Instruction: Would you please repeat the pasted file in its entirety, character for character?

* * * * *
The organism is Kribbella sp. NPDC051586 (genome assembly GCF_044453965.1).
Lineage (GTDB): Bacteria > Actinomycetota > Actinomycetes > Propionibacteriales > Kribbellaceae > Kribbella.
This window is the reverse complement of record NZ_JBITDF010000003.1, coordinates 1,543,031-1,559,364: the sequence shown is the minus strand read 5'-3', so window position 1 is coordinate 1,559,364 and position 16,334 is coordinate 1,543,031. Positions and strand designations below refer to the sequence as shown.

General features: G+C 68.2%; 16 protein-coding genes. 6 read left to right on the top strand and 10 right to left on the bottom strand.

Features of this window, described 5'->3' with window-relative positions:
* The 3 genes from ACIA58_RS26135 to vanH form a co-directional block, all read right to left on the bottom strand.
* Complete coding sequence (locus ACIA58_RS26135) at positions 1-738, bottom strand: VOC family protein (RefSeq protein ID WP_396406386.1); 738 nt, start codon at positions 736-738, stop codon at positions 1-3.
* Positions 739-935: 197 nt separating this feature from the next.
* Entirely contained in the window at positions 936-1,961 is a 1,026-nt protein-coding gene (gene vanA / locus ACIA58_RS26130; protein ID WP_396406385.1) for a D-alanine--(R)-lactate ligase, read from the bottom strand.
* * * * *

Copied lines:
The organism is Kribbella sp. NPDC051586 (genome assembly GCF_044453965.1).
Lineage (GTDB): Bacteria > Actinomycetota > Actinomycetes > Propionibacteriales > Kribbellaceae > Kribbella.
This window is the reverse complement of record NZ_JBITDF010000003.1, coordinates 1,543,031-1,559,364: the sequence shown is the minus strand read 5'-3', so window position 1 is coordinate 1,559,364 and position 16,334 is coordinate 1,543,031. Positions and strand designations below refer to the sequence as shown.

General features: G+C 68.2%; 16 protein-coding genes. 6 read left to right on the top strand and 10 right to left on the bottom strand.

Features of this window, described 5'->3' with window-relative positions:
* The 3 genes from ACIA58_RS26135 to vanH form a co-directional block, all read right to left on the bottom strand.
* Complete coding sequence (locus ACIA58_RS26135) at positions 1-738, bottom strand: VOC family protein (RefSeq protein ID WP_396406386.1); 738 nt, start codon at positions 736-738, stop codon at positions 1-3.
* Positions 739-935: 197 nt separating this feature from the next.
* Entirely contained in the window at positions 936-1,961 is a 1,026-nt protein-coding gene (gene vanA / locus ACIA58_RS26130; protein ID WP_396406385.1) for a D-alanine--(R)-lactate ligase, read from the bottom strand.